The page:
Intermittent fasting – Weight loss cure or fad diet?

Niamh Kinsella

diet concept

Ultimately, all diets achieve weight loss the same way, by eating less calories than you burn. But intermittent fasting, what is it?

Is it safe, or just a new fad diet? To answer these questions, let’s first define what intermittent fasting is. With intermittent fasting, a person severely limits their calories during certain days of the week or during specified hours during a day.

The first, fasting during certain days of the week, can be known as the 5:2 diet. This is where you eat normally for five out of seven days of the week, and on the other two days you limit your calories to between 500-600 per day. The second, eating during specified hours during a day can be known as the 8:16 diet. This is where a person will eat within a window time frame of 6-8 hours in a day, and fast for the remaining 16-18 hours of the day. 

There has not been any thorough research carried out on people who have an intermittent fasting lifestyle to conclude whether it is harmful to us or not, or even sustainable in the long run. Depending on your usual lifestyle it may or may not be attainable.

If you usually skip meals or feel like you’re too busy to eat sometimes, then it could be worth a try. However, if you are a person who likes to snack every couple of hours then this approach probably won’t work for you.  If you are considering trying it, you should consult your doctor first. Different methods suit different people, so doing what’s best for you is always the safest option.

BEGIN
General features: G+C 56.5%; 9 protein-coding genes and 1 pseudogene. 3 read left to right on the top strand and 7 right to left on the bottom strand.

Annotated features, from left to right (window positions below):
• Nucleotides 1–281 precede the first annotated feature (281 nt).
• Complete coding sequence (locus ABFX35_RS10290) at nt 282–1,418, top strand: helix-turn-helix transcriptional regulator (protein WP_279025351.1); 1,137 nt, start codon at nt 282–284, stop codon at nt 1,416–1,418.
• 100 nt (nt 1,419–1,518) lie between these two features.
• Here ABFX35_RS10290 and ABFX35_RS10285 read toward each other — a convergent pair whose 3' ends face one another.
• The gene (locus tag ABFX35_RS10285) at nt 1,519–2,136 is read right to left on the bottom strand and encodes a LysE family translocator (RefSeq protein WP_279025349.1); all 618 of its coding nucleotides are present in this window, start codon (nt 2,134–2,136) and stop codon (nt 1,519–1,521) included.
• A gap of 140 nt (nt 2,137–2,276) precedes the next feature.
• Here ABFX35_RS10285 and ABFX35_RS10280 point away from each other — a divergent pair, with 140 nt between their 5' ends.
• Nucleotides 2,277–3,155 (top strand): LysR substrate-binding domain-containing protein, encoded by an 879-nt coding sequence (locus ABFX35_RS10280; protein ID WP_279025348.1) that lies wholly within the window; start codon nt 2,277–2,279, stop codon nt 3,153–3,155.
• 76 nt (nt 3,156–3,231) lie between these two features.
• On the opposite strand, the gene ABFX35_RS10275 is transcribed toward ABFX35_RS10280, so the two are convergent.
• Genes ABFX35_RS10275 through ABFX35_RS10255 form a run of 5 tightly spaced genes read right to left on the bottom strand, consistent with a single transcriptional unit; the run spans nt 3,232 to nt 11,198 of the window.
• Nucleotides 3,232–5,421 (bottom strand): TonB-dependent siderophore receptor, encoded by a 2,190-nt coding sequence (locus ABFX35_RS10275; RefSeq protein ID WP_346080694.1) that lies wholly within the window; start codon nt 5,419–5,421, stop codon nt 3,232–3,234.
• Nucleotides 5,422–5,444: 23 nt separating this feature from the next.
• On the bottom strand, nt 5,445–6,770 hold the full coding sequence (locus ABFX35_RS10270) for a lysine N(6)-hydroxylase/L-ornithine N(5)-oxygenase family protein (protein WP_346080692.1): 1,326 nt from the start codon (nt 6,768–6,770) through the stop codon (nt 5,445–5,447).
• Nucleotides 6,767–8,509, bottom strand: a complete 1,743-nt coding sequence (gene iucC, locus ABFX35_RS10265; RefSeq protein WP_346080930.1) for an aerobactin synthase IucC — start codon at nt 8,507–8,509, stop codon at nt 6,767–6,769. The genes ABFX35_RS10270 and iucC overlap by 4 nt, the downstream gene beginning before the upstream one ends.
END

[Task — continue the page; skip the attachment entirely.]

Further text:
If you’re overweight, the 5:2 method of intermittent fasting can ultimately improve your blood sugar regulation which in the long term leads to weight loss. If not, it can possibly do more harm than good.

In scientific terms, this is because when your body breaks down fats to make energy, it increases the levels of fatty acids in your blood. Therefore, during intermittent fasting, your fatty acid levels will fluctuate considerably, each time you start and stop fasting, causing a hinderance in your blood sugar levels.

If you’re not overweight, following the 8:16 diet would be the safest option for you. This is because your fatty acid levels do not fluctuate as much in 16-18 hours as they do in 24+ hours.

Regardless if you’re over or underweight, there is limited research to either support or condemn intermittent fasting as being a safe or unsafe dieting technique. Any type of dieting technique must be considered alongside one’s own health and medical history in order to consider it attainable.


Niamh Kinsella

Image Credit: Martin Vorel